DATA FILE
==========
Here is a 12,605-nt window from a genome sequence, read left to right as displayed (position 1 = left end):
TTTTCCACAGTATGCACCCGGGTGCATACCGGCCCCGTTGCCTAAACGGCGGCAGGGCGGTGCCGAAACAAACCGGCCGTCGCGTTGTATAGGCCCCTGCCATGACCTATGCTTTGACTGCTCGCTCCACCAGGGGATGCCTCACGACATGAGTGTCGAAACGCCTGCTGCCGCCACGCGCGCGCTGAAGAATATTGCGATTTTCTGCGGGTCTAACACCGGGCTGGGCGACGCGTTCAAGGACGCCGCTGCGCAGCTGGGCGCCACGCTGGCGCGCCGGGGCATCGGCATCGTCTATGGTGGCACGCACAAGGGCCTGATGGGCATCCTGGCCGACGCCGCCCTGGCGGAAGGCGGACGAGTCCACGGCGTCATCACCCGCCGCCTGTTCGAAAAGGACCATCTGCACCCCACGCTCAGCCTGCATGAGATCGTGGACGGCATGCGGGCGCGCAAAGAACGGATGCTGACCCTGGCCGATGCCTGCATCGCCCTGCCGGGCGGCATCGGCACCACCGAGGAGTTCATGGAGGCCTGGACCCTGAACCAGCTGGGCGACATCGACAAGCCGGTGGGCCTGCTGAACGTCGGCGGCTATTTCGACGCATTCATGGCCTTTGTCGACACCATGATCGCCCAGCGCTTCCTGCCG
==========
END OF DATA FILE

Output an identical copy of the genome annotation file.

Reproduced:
Here is a 12,605-nt window from a genome sequence, read left to right as displayed (position 1 = left end):
TTTTCCACAGTATGCACCCGGGTGCATACCGGCCCCGTTGCCTAAACGGCGGCAGGGCGGTGCCGAAACAAACCGGCCGTCGCGTTGTATAGGCCCCTGCCATGACCTATGCTTTGACTGCTCGCTCCACCAGGGGATGCCTCACGACATGAGTGTCGAAACGCCTGCTGCCGCCACGCGCGCGCTGAAGAATATTGCGATTTTCTGCGGGTCTAACACCGGGCTGGGCGACGCGTTCAAGGACGCCGCTGCGCAGCTGGGCGCCACGCTGGCGCGCCGGGGCATCGGCATCGTCTATGGTGGCACGCACAAGGGCCTGATGGGCATCCTGGCCGACGCCGCCCTGGCGGAAGGCGGACGAGTCCACGGCGTCATCACCCGCCGCCTGTTCGAAAAGGACCATCTGCACCCCACGCTCAGCCTGCATGAGATCGTGGACGGCATGCGGGCGCGCAAAGAACGGATGCTGACCCTGGCCGATGCCTGCATCGCCCTGCCGGGCGGCATCGGCACCACCGAGGAGTTCATGGAGGCCTGGACCCTGAACCAGCTGGGCGACATCGACAAGCCGGTGGGCCTGCTGAACGTCGGCGGCTATTTCGACGCATTCATGGCCTTTGTCGACACCATGATCGCCCAGCGCTTCCTGCCG